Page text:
People who work in loud surroundings such as construction sites or at heavy metal concerts are not the only people affected by noise related hearing loss. It doesn’t even need to be work-related, recreation-related noise exposure can be dangerous, also. The most common type? Music, gaming, streaming video or anything else that you would listen to through earbuds or headphones.
You might not believe your smartphone or tablet can get that loud. The average pain threshold for human hearing is around 150 db which is well within the range of these devices. Your ears will literally start to feel pain at this volume. So what’s the plan to safeguard against this type of noise-related hearing loss?
The volume level here is important. A simple shorthand that’s widely suggested is the 60/60 rule: Listen with the volume at or below 60% for 60 minutes or less at a stretch (because the length of sound exposure matters, too).
Your Hearing Aids Can be Set up For Music
Make sure, if you’re wearing hearing aids, you don’t attempt to drown out other sounds by cranking your streaming music up too high. Additionally, consult us about how best to listen to music. If you’re a musician or someone who loves music you may have noticed that most hearing aids are programmed to sharpen the clarity of voices…not necessarily music. While enjoying music, we can probably make a few adjustments to help better the sound quality and decrease the feedback.
If you don’t wear hearing aids, there are lots of options for buying headphones. It might be a matter of personal preference, but there are some things you will want to consider there too.
Over the ear headphones are becoming popular again but you most likely won’t find the old foam covered ear pieces that used to come with a walkman. They have a lot of options in style and color, are usually endorsed by celebrities, and can be unexpectedly pricey. And these headphones cover the whole ear blocking unwanted sound, unlike those old foam ones.
Main-stream perception is that these are less dangerous than in-ear headphones because the source of the sound is further from your eardrum. But because the speakers are larger they are normally capable of much higher volume. Noise cancellation can be a helpful thing as long as you’re not missing out on needed sounds like an oncoming automobile. But on the upside, you don’t have to compete with outside sound so you can enjoy your music at lower volumes.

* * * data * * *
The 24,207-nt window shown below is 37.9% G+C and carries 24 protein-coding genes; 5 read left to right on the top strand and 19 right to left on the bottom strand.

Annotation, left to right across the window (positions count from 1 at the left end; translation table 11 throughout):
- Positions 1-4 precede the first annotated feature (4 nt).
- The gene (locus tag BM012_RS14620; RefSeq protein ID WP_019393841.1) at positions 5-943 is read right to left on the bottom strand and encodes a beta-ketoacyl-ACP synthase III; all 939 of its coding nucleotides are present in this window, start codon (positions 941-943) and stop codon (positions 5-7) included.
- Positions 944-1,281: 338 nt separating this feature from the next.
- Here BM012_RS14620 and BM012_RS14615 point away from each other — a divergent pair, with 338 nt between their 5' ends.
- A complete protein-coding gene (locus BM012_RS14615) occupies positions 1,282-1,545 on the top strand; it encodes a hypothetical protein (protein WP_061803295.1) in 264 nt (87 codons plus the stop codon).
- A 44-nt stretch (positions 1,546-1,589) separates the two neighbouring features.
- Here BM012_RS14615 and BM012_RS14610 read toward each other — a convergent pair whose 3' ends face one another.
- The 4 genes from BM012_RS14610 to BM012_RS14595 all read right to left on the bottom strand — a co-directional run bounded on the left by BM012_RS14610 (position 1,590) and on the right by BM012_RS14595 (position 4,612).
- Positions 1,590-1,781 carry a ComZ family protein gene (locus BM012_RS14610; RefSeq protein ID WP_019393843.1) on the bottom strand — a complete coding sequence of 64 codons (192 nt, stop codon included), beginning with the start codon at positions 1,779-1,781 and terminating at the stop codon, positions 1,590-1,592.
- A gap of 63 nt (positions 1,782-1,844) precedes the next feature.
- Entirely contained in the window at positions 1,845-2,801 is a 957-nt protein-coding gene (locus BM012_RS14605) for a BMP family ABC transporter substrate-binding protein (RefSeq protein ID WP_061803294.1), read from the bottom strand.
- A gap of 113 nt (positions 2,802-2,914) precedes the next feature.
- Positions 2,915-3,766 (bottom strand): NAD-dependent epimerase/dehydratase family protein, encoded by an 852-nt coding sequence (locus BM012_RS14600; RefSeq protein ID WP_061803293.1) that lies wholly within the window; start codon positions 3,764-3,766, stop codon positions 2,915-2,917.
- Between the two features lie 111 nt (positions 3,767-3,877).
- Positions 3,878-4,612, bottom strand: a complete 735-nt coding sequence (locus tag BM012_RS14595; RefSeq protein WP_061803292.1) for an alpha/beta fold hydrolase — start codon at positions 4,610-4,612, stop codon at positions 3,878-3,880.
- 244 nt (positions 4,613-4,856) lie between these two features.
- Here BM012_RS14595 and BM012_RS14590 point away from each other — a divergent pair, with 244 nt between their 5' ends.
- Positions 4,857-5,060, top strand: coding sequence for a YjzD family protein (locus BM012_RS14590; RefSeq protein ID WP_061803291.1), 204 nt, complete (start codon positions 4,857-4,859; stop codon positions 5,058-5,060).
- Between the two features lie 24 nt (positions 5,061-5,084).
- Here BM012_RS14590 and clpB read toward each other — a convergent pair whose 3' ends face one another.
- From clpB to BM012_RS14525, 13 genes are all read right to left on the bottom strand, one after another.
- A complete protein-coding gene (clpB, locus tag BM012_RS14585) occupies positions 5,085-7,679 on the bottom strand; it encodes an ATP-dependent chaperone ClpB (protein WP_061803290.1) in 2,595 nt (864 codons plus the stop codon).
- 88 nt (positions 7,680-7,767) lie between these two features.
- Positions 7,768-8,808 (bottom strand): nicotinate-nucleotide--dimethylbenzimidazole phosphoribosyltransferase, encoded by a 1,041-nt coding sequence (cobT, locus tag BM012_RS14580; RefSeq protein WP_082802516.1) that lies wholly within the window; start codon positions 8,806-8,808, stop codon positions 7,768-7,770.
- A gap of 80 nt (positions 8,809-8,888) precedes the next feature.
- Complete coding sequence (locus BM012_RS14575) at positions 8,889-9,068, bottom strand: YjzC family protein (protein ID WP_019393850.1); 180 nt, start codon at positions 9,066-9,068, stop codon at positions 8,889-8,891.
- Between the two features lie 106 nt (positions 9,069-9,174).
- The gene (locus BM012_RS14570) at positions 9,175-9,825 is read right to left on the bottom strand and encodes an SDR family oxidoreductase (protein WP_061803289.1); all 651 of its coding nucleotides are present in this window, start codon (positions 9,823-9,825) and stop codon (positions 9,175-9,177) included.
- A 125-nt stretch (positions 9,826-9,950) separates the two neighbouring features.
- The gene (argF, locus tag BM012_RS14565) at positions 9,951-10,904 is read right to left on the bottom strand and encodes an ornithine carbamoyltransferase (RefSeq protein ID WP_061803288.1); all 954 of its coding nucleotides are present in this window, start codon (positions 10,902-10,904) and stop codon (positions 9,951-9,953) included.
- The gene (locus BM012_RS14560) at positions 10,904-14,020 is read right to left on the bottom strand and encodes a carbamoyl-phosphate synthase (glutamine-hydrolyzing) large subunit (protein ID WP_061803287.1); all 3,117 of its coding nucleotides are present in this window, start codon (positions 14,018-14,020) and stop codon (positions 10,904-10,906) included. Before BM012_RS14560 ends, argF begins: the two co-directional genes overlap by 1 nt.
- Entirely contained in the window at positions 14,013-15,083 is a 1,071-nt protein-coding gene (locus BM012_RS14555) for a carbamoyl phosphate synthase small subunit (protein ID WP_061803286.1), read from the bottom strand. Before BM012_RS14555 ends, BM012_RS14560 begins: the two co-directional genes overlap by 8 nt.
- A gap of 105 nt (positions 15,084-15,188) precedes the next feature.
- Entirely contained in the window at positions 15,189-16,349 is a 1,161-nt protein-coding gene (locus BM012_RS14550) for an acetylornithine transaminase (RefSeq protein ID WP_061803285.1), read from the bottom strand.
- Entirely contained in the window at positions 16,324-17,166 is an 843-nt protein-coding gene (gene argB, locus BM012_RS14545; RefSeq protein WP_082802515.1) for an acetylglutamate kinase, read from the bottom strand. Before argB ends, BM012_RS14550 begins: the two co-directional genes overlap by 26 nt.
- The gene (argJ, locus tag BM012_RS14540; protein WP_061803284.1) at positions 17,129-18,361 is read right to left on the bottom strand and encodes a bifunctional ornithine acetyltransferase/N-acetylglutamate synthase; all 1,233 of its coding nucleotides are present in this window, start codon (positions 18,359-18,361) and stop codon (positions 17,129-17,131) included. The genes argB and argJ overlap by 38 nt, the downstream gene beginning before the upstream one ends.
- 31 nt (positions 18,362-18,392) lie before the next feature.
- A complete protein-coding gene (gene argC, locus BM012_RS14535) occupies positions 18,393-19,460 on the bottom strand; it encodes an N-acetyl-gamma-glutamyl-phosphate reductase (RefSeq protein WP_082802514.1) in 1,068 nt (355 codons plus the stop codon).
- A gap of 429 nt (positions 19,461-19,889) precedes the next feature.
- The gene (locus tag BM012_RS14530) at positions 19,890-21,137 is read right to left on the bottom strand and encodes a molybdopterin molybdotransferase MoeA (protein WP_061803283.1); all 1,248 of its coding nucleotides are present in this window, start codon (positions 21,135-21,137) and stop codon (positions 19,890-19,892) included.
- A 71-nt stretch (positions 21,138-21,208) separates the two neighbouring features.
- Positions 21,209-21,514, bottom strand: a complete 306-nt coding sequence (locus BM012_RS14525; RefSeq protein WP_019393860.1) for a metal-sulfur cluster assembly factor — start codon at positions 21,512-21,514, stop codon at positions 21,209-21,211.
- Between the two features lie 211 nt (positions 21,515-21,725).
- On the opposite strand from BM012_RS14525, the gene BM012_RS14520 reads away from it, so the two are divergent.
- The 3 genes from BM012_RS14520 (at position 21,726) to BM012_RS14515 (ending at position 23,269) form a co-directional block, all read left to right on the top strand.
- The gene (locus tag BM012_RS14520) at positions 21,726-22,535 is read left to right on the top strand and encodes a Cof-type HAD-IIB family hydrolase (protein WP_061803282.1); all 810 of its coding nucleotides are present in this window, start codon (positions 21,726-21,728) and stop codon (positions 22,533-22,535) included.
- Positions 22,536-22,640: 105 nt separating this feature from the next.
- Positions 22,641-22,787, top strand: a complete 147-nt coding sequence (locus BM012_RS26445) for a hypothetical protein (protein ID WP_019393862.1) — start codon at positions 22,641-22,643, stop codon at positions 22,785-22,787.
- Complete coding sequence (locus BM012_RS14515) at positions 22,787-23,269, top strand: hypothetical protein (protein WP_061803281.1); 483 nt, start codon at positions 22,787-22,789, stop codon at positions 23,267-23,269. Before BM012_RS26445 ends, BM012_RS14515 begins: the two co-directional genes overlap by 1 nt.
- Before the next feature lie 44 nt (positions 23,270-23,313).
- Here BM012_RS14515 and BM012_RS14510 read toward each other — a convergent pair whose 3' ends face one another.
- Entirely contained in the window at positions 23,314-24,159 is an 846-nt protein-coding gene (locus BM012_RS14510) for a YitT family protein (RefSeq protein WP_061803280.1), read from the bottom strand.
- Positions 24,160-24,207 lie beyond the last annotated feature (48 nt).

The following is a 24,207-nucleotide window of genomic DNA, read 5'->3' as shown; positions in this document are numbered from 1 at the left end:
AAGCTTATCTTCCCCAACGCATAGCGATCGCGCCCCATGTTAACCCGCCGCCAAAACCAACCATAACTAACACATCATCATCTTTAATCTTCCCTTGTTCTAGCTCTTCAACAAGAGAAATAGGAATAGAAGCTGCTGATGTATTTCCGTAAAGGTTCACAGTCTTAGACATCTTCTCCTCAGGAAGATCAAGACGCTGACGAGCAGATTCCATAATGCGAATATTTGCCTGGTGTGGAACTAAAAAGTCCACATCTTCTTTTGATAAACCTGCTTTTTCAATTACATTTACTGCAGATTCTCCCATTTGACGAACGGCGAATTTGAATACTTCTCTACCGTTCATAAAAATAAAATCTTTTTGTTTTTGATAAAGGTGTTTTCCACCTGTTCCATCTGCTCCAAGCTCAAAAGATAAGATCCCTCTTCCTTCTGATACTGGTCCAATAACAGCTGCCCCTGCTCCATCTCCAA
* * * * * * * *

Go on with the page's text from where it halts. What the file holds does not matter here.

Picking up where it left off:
The normal earbuds that are included with devices like iPhones are much maligned for their poor quality of sound, but because they come with your phone lots of people still use them. Particularly, with newer Apple devices, it’s just easier to use the earbuds which came with the device because it probably doesn’t have a headphone jack.
Earbuds also don’t block out sound so the downside is, you have a tendency to turn up the volume. It’s generally thought that sticking earbuds so close to your eardrum is the main issue but it’s actually the volume.
Isolating or Occluding Earbuds
More comfortable than ordinary earbuds, models that have a round rubber tip are the choice of many people because they help block outside noise. The rubber molds to the shape of your ear, producing a seal that blocks other sounds from getting in. Not to sound like a broken record, but these types of earbuds have the same downsides as the other two (volume is the main problem), as well as carrying the same caution as over-the-ear headphones (they can block out warning sounds). Needless to say, these won’t work for you if you have hearing aids.
You might have to check out quite a few pairs before you find headphones that meet your requirements. Depending on what you regularly use them for talking on the phone, say, as opposed to listening to music, you’ll have different acoustic expectations. The essential thing is to seek out headphones that make it comfortable for you to enjoy at a safe sound level.
Don’t Cut Corners When it Comes to Your Hearing
How can you be sure it’s okay? If you use a smartphone, you can get an app for that, you can download the National Institute for Occupational Safety and Health’s free Sound Level Meter app. You can get different apps, but studies has found that the dependability of these other apps is spotty (in addition, for whatever reason, Android-based apps have been shown less precise). That prompted NIOSH to create an app of their own. The app enables you to measure external noises, but sounds coming from your device’s speakers can also be measured, so you will find out precisely how much volume your ears are subjected to. It’s a little bit of work, but putting in place these kinds of preventative steps can help safeguard your hearing.